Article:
Monday, April 5, 2010

Back From Hawaii

We just got back from Kauai and it was so hard to come back! The weather wasn't perfect but, hey, we were in Hawaii -- rain in Hawaii beats rain in Seattle anytime. Go-chan loved the water and just loved being outside -- it made me feel guilty that he's usually indoors when we're here at home because of the bad weather. But spring is on its way so hopefully we'll be out playing in the sunshine soon!

I discovered my new favorite photographer on our trip. That makes me sound like I had a favorite photographer before this. I'm not an artsy-fartsy kind of person, I don't collect art or know art or anything like that so the fact that I am blogging about this guy means I really really like his stuff.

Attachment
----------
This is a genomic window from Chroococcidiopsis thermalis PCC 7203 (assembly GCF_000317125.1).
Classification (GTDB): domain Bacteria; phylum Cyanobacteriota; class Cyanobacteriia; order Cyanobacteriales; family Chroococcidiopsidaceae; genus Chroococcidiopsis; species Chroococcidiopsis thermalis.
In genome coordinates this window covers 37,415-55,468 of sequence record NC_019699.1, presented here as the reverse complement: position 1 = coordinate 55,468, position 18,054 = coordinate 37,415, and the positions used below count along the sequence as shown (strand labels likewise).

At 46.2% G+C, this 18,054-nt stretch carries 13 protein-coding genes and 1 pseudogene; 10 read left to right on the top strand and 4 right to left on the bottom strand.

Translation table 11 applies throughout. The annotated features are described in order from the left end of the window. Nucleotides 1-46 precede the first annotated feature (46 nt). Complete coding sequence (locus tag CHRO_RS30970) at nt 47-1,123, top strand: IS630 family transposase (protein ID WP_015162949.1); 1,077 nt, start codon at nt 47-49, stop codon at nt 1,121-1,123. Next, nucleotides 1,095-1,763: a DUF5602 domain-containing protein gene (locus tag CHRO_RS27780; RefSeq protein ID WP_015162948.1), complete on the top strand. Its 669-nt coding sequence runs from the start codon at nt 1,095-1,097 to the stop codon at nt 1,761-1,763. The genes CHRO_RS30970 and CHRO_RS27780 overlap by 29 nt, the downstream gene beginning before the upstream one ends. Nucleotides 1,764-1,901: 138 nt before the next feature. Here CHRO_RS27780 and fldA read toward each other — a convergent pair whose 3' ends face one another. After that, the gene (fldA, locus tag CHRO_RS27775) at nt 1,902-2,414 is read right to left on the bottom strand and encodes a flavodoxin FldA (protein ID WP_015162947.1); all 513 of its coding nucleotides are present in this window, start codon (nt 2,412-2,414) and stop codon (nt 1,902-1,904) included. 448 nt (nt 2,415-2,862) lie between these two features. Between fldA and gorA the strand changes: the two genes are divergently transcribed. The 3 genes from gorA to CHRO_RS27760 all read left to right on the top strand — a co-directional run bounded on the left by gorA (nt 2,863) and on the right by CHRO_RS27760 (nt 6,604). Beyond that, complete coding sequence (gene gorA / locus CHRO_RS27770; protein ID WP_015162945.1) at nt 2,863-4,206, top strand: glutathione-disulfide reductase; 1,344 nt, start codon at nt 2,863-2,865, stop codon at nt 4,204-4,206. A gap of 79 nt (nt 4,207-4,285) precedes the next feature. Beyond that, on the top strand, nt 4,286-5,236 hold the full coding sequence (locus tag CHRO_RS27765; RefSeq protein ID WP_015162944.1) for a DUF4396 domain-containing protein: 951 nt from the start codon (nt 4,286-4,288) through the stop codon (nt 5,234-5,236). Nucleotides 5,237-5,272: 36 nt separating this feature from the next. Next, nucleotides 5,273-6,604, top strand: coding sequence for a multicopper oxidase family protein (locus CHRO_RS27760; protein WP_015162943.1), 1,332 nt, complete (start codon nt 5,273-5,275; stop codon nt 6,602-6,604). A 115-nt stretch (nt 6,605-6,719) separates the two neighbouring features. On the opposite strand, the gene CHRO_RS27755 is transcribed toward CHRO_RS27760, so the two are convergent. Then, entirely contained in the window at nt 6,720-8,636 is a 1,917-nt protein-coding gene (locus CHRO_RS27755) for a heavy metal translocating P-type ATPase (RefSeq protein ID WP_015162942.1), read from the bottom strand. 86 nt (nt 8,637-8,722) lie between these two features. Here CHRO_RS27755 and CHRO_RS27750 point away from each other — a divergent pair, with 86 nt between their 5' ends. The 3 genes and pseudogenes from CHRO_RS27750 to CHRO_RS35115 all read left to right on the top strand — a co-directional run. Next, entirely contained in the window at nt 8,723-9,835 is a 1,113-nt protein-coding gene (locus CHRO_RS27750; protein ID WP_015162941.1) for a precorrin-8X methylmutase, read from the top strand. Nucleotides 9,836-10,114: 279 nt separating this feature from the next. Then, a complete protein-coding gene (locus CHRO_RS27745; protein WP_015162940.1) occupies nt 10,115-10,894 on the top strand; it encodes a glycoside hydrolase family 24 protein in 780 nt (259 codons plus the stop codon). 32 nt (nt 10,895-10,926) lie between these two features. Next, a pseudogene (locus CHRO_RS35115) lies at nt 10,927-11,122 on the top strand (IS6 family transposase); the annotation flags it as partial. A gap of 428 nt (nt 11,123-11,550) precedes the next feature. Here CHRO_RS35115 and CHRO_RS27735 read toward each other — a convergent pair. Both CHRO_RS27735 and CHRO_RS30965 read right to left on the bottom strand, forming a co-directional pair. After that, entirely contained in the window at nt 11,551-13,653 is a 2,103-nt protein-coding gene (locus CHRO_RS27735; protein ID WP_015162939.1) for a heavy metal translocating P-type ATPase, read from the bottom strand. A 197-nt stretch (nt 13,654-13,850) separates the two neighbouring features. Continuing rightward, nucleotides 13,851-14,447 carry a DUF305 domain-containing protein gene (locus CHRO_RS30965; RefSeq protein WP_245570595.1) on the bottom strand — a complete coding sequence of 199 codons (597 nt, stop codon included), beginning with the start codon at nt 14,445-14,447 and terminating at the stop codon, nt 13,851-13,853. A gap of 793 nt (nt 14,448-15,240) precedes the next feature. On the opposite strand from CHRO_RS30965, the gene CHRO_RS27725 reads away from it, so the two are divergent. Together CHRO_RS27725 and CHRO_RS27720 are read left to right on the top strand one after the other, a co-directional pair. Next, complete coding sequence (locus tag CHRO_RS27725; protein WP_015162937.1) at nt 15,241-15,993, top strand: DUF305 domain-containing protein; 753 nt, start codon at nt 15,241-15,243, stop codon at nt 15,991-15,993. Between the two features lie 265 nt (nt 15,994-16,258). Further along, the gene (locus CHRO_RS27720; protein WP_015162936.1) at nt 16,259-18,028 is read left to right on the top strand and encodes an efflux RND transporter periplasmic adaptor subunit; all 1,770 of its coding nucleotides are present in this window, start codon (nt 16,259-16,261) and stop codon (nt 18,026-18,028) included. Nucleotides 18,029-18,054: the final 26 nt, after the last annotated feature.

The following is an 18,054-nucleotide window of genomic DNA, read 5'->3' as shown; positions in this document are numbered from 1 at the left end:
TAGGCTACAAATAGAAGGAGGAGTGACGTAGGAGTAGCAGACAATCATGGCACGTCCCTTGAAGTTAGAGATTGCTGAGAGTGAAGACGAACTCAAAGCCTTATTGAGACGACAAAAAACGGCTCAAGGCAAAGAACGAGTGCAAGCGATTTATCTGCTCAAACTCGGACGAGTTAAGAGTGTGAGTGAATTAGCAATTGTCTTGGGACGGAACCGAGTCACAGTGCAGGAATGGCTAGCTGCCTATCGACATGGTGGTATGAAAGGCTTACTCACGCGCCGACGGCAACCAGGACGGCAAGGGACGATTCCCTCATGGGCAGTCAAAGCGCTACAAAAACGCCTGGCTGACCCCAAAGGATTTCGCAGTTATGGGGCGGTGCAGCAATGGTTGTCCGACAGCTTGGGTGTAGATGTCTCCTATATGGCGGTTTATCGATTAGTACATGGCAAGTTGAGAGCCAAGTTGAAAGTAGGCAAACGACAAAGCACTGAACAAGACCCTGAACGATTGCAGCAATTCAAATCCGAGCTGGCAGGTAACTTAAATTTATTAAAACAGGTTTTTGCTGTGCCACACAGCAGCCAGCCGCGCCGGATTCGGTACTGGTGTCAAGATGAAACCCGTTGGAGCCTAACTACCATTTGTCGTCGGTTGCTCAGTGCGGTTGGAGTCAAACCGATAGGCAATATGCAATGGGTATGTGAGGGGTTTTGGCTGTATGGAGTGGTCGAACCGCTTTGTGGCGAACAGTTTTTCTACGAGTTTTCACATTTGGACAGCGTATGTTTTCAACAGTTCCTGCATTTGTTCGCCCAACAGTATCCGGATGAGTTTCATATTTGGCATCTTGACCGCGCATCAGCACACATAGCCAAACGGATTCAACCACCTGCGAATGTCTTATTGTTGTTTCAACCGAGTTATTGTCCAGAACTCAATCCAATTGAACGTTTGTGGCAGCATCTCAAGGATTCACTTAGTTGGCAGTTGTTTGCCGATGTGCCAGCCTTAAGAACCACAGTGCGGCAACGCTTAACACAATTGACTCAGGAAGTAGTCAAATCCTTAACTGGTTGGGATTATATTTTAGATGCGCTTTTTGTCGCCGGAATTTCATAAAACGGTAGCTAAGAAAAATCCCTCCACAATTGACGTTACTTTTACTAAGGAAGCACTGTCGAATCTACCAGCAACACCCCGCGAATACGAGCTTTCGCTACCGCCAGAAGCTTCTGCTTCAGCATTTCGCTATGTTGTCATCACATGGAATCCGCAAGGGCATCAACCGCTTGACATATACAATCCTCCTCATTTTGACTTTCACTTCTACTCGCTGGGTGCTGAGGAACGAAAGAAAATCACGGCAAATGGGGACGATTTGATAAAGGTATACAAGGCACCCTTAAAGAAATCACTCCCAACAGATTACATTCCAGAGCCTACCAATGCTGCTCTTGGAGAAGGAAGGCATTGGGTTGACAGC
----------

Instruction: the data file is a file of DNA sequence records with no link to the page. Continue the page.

While the in-laws were grocery shopping, I went poking around in the little shops around Princeville. There was a small art gallery tucked into one corner of the shopping center and one of their featured artists is Clark Little. Apparently he's fairly big time and he's been on the Today Show and all that which just shows how out of touch I am. I'm just glad I found him when I did.
Oh my god, I love these pictures. I think they're so incredible. I don't surf and never have and would probably drown if I were ever caught in waves like these but something about these pictures just make me stop and stare. I so wish I had the money to buy one of the big pictures but had to settle for the small $20 matted print. I really want his book -- it's a huge coffee table photo book with just picture after picture of shore break. It's $100 so maybe I'll just wait until my birthday and hint to the parents. Go check out his site and stare in awe. I'd love a huge Cast Away shot in our bedroom.